‘The first tablet,’ Gennen continued over the wind, ‘is a list comprising the names of all one thousand, one hundred and eleven Archangels who existed at the time of its creation. The second is a cryptograph – detailing the location of the Heartstone itself!’

Arius blinked against the rain, his mouth suddenly dry despite the damp air. The Heartstone… the large chipping of Heavenly coral carried to Lor by the Archangel Ryalac after the Cataclysm, an offering from the One God Himself with which to rebuild a shattered, self-destructive world.

The Heartstone had breathed new life into Lor, its raw energy – known as Allarei – restoring the equilibrium that the Cataclysm had destabilised. Ryalac had constructed a score of Reactors across the continents of Lor to channel the life-giving power of the Allarei throughout the entire planet. The residue of this process was called Essa, and it was from this energy source that magickers drew their power. The Weakness that had struck the Allarei in recent decades had spread through the Reactors, causing a breakdown in technology and a weakening of Essa-based magery – and it was believed to have originated at the source. The Council believed that if the Heartstone could be found then it could be healed, and the Allarei would be restored.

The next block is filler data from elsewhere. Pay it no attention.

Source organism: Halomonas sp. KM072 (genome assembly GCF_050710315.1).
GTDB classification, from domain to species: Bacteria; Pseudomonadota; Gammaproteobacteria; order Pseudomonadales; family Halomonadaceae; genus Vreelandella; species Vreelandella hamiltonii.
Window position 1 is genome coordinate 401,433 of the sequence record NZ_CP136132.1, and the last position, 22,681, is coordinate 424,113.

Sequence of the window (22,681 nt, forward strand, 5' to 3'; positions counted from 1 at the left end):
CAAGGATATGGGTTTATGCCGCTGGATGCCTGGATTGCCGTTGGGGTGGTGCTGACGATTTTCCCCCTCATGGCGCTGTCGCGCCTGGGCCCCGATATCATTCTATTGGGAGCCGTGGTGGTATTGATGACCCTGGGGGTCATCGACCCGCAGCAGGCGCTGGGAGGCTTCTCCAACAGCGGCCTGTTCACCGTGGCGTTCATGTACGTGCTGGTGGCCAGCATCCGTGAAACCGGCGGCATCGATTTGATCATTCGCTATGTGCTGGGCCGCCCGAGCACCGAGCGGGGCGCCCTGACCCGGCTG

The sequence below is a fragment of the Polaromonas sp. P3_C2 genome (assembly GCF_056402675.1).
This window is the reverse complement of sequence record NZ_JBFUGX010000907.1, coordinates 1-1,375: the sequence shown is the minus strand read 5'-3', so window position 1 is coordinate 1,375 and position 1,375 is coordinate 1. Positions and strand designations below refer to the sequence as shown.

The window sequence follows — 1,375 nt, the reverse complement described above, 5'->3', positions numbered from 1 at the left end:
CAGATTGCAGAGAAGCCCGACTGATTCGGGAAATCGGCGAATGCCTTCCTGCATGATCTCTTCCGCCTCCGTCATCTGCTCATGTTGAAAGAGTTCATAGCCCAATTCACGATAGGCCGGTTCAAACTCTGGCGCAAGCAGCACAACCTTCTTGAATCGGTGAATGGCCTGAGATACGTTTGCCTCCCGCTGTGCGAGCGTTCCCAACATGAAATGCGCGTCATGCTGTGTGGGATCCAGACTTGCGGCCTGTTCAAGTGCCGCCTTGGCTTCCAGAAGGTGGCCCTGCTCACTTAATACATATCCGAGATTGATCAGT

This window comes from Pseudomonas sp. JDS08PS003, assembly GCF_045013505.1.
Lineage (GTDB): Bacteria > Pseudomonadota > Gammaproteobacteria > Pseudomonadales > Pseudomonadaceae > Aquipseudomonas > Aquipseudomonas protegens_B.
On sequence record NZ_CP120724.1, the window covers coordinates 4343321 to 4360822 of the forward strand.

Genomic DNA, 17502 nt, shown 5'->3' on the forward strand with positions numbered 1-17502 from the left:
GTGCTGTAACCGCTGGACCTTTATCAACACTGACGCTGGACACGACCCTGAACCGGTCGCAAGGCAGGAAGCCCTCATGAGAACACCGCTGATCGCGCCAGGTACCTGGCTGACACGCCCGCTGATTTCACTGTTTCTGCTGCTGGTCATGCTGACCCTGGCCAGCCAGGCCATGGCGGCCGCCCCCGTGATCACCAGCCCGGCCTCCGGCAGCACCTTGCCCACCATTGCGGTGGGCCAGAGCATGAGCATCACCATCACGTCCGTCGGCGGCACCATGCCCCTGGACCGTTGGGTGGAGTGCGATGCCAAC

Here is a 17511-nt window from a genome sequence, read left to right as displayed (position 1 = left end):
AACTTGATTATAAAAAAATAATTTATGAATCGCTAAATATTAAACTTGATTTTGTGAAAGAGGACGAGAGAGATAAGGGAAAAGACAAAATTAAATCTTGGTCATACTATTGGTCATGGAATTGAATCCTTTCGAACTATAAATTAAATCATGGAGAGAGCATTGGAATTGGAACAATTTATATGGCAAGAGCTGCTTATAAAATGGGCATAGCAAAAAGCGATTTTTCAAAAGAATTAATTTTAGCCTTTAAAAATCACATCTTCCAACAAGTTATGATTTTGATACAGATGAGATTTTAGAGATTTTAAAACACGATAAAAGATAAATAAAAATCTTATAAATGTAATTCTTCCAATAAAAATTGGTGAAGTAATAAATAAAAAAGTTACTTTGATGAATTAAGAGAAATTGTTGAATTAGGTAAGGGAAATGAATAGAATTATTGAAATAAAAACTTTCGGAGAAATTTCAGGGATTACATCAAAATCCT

If this proved to be true then not only would all Essa-powered technology and magic be revived, but the Veils between Realms would be strengthened again, preventing the opening of daemonic Hellsprings. Even the planet itself would be renewed, and the spate of unnatural tremors and maelstroms that were currently ravaging the globe would finally be brought to an end. It was a lot to hope for – perhaps too much.

‘And the third tablet, Captain, is the final part of the Prophecy of Aranaziel, concluding the predictions he began on the first tablet we found. The completed Prophecy gives details not only of the Weakness – but of the cure…’

Arius looked sideways at Lord Gennen. ‘Cure? I had wondered when this conversation would swing around to fairytales. I’ve had this one read to me before – about some sacred child who will heal the Heartstone.’

Gennen raised a clawed hand. ‘I empathise with your apprehensions, but the truth is that this is the first historical find to speak of present day affairs. It proves beyond all doubt that the Saints were real people – that they existed, and saved us, as our annals suggest.’

Darkness descended for the briefest of moments as the rain clouds blinked out the moon. Arius had to admire the timing of such an occurrence. He lowered his voice, leaning closer to the magicker. ‘I recall also the darker side of such legends. Of the Daemon War that led to the creation of the Saints. What of those tales?’

Gennen considered his words. ‘We simply do not know,’ he admitted. ‘The Prophecy, now fully translated, speaks of an Amberchild, who will be borne to Lor from the Heavenly Kingdom of Shanduskala to cure the Weakness. If a pathway to Shanduskala is opened then other, darker pathways may be opened along with it. The Daemon-Gods would surely not shirk an opportunity to exact vengeance upon the descendants of the mortal races who defeated them. They have long memories – and endless patience ’

‘So, are you telling me the world is about to be saved? Or damned? From where I’m standing, either outcome seems likely.’